Opportunity, timing and a willingness to assume entrepreneurial risk led Kevin Hernandez to plan his second startup on the trendy stretch of Stockton’s Pacific Avenue, known as the Miracle Mile.
Hernandez, a native, scored a hit last year with the opening of Ave on the Mile, a lounge and bistro with a hip, Bay Area-inspired ambience.
This time, he and business partner Ryan Hanyak want to create a pub where customers can sample a variety of classic beers, a format of Ave, but economic development officials say it plays to an untapped market in the area.
The action at Ave has contributed to the renaissance of an old shopping district. There’s a sense on the Miracle Mile that this is not only a hot spot for entrepreneurs with new ideas, but an ongoing experiment in urban reinvention.
“We are creating a midtown area that will hopefully put a mark on the city,” Hernandez says.
But there is another reality as well. In tough economic times, projects such as these often hit a financial wall. Traditional lenders are typically reluctant to make loans to small businesses with big dreams, given the risks of unproven concepts, untested markets and a cash-strapped economy.
That’s why Hernandez and Hanyak turned to the city of Stockton’s Small Business Micro Loan Program, a locally conceived, federally funded assistance plan. Interest rates start at the current prime rate plus 2 percent, with a maximum loan term of five years, for just about any business need. The program offers loans from $3,000 to $30,000 and has received 18 applications since its launch last July.
Another microloan, limited strictly to the downtown core, is offered by the Downtown Stockton Alliance. It began lending three years ago to qualified applicants under the Downtown Stockton Enterprise Loan Fund and makes available amounts from $3,000 to $50,000.
“The microloan program allows us to preserve the authenticity of our community by enabling our residents to have a stake in the downtown as business owners and employers,” says Emily Baime, marketing director for the alliance.
In 2008, Carlos Chitiva received a $50,000 loan to upgrade the interior and patio areas at his sports bar and grill, Chitiva’s, on the Stockton Waterfront. He opened for business in 2005 when hopes were high for a downtown revival following openings of a ballpark, arena and hotel. Despite the economic downturn, the loan has put Chitiva’s in a better position to capitalize on its proximity to the city’s newly completed marina development and the prospect of increased tourism.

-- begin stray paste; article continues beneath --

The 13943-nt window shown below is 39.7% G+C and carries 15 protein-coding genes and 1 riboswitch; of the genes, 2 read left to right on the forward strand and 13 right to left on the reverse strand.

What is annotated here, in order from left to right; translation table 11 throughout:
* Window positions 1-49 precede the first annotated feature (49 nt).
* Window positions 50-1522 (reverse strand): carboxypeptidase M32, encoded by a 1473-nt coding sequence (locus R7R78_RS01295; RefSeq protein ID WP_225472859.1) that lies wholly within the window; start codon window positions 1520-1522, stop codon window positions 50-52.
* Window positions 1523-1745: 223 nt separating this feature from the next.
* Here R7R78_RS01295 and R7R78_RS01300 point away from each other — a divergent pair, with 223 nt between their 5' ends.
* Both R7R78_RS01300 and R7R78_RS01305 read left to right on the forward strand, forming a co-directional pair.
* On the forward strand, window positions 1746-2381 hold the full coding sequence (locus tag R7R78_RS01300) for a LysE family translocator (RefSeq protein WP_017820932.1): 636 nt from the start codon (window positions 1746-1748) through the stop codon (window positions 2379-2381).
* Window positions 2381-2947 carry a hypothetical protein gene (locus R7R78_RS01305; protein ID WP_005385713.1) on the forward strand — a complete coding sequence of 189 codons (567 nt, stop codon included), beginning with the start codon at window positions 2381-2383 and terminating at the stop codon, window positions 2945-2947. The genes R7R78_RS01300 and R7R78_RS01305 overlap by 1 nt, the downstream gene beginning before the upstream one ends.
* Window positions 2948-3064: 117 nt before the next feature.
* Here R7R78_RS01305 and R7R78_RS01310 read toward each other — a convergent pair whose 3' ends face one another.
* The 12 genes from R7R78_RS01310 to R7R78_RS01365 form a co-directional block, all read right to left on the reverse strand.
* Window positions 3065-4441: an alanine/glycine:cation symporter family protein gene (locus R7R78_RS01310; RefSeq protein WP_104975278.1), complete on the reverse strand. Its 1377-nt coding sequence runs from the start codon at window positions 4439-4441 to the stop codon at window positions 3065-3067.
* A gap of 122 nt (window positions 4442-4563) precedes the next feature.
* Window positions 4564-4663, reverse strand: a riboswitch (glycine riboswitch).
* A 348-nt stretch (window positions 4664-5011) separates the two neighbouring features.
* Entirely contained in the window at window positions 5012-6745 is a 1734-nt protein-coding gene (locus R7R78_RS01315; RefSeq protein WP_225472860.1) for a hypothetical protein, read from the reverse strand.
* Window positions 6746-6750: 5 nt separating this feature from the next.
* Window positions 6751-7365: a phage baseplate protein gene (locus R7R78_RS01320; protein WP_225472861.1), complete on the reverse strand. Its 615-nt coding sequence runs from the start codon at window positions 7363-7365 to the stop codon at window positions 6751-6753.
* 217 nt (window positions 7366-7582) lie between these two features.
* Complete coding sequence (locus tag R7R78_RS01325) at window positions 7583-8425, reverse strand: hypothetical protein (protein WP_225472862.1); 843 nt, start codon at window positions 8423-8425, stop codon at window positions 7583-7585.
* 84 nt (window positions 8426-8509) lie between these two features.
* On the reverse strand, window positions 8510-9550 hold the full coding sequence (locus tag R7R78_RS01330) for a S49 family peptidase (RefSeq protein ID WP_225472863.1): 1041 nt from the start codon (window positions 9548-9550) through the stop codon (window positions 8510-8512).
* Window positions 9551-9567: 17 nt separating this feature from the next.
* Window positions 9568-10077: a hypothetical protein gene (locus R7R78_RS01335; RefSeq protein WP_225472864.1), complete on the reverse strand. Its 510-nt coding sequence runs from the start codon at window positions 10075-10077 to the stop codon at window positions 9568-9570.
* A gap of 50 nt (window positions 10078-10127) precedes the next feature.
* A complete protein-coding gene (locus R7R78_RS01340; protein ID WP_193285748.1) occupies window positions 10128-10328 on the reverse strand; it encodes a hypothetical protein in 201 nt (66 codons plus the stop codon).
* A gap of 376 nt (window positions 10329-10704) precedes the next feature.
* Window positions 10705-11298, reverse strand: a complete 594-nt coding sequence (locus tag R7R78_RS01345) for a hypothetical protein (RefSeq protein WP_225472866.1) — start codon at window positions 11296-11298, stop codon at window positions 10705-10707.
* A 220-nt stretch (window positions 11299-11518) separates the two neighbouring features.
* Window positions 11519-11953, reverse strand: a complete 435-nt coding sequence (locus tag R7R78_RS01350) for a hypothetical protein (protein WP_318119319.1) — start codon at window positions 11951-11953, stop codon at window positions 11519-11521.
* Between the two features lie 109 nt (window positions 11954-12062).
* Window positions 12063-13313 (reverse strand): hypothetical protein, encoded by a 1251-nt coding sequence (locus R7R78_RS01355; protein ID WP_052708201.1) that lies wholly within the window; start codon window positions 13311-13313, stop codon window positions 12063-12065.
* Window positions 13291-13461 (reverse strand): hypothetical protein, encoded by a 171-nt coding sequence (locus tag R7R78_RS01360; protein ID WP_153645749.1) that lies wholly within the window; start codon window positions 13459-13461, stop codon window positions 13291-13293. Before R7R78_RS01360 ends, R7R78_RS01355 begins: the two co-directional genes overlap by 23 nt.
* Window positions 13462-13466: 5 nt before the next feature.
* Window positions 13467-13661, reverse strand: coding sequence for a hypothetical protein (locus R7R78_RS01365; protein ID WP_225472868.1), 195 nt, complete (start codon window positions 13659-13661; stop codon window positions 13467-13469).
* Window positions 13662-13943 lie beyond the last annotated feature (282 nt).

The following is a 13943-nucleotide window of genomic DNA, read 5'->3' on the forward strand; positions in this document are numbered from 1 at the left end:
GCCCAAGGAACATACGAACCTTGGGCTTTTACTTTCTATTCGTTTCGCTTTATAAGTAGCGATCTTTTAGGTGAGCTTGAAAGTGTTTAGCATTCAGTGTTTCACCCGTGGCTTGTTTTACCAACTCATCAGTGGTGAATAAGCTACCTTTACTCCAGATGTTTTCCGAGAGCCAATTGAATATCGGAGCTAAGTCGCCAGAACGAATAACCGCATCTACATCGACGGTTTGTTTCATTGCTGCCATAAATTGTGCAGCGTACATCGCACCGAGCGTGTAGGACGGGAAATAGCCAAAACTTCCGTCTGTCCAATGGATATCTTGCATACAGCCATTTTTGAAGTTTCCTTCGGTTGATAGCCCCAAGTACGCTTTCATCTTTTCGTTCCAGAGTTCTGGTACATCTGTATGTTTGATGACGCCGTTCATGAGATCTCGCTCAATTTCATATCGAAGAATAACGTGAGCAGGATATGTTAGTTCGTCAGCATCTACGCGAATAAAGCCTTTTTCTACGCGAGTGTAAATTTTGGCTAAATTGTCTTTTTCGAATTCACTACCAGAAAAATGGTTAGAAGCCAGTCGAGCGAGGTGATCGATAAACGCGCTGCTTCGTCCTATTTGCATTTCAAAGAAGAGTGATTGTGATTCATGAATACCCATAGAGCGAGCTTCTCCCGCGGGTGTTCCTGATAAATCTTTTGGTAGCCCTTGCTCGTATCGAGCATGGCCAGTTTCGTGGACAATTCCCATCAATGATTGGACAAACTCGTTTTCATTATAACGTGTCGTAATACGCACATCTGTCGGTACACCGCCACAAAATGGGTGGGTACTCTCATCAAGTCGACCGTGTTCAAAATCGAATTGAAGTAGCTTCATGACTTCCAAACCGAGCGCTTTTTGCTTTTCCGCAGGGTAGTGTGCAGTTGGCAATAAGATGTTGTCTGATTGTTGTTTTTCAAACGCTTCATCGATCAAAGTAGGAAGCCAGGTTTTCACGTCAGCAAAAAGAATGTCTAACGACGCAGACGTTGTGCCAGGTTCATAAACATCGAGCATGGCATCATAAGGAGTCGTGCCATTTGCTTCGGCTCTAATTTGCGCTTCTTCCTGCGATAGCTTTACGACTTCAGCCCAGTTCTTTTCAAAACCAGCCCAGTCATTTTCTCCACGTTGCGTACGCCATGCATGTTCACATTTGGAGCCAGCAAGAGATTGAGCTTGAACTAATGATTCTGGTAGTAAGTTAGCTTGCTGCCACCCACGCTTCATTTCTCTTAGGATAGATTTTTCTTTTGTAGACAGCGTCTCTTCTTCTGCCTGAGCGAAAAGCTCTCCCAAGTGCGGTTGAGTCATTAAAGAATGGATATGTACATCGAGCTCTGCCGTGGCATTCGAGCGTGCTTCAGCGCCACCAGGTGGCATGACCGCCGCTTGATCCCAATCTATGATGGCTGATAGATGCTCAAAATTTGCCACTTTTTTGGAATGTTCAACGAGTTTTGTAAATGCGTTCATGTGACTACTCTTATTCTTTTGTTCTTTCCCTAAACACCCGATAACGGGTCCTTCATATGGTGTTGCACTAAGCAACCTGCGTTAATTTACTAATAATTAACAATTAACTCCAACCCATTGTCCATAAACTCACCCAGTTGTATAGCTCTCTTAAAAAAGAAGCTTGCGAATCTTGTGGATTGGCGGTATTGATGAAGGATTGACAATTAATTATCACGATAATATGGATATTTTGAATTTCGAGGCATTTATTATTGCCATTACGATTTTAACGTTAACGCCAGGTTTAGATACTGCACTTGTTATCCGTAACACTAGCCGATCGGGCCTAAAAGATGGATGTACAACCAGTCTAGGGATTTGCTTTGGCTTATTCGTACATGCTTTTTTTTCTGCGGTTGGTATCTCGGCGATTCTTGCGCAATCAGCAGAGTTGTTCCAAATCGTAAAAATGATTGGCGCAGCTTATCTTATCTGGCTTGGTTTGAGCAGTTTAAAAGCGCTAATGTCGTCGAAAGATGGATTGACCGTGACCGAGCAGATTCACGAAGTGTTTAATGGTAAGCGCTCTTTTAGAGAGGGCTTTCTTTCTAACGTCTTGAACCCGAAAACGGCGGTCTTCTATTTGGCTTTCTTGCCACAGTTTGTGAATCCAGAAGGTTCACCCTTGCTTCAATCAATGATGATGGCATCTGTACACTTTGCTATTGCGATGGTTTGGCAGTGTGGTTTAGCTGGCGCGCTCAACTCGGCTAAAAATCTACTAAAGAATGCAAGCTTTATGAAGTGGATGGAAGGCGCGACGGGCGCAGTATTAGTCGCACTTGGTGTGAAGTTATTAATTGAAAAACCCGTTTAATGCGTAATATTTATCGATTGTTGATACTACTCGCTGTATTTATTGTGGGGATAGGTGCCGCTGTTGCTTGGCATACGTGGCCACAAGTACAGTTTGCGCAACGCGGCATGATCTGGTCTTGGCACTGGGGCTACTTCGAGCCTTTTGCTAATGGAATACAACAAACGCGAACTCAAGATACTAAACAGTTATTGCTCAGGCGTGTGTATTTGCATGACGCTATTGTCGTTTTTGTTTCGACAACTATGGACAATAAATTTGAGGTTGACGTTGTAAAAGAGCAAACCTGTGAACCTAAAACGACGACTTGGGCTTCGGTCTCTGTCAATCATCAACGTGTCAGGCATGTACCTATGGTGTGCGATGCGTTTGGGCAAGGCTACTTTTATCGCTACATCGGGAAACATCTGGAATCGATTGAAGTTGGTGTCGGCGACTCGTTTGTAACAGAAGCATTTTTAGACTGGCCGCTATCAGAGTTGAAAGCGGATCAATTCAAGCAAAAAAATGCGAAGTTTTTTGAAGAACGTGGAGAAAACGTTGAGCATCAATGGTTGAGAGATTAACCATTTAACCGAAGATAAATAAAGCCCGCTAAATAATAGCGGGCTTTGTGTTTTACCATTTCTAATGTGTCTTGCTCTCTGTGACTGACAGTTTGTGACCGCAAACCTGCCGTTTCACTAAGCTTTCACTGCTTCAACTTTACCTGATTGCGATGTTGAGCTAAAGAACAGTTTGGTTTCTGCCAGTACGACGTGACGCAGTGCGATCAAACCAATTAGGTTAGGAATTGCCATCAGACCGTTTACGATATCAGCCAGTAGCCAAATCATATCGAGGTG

“The fact that the business was already running and that we had a good reputation helped me get the loan,” Chitiva says. “The improvements have helped my business, and I’m excited about our prospects with marina construction finished and the economy turning around this year.”
Janice Miller, program manager for Stockton’s Office of Economic Development, says the microloan program allows more small businesses to take a risk to retain or expand their customer base.
“Our loans help business owners become more competitive by offering additional products and services,” she says. “We also want to make sure that we can provide some aid to assist in the growth of full- and part-time jobs.’’
Miller and Greg Folsom, deputy director of economic development, guided Hernandez and Hanyak through the application process and called in experts, such as Nathan McBride of the Small Business Development Center, to scrutinize the proposal’s business plan and profit projections.
“They’ve been nothing but helpful,” Hernandez says of the business development specialists. “They were realistic and positive. I feel I got better service than (at) a bank.”
Says Folsom: “Kevin has a really exciting, existing business, and his new venture sounded like an excellent opportunity.”
Several blocks south of Ave, at Green’s Nutrition, nutritionist Eunice Green secured a microloan that allowed her to take her 16-year-old business out of an economically disadvantaged neighborhood and relocate it into a former bank.
Green has tripled her retail space, expanded shelving, added refrigeration for frozen health foods and gained visibility to more auto and foot traffic. She’s also displaying an herb selection in a bank vault.
“Some people said I was nuts to make the move because of the economy,” Green says. “They said everybody was downsizing or closing. But I just felt so strongly that I needed to be here and gain exposure in one of the trendiest areas in town.”
Microloan officials agreed it was a good match. Still, a loan is no guarantee of success. Hernandez and his partner are, after all, playing a hunch and shaking the dice. Will their new pub lure locals hungry (and thirsty) for upscale alternatives? Will the new venture follow Ave as one of the town’s hot gathering places?
“I’m putting a big leap of faith in Stockton,” Hernandez says. “This is where I was born.”
McBride says this may be the right time for market-savvy opportunists to take that leap.
“There are some signs the economy is starting to improve,” McBride says. “For some entrepreneurs, it means now is a good time to jump on the front end of the wave. I’m expecting to see more of this in the coming year. It’s a good time to look for the opportunities and be the first to take advantage of them.”
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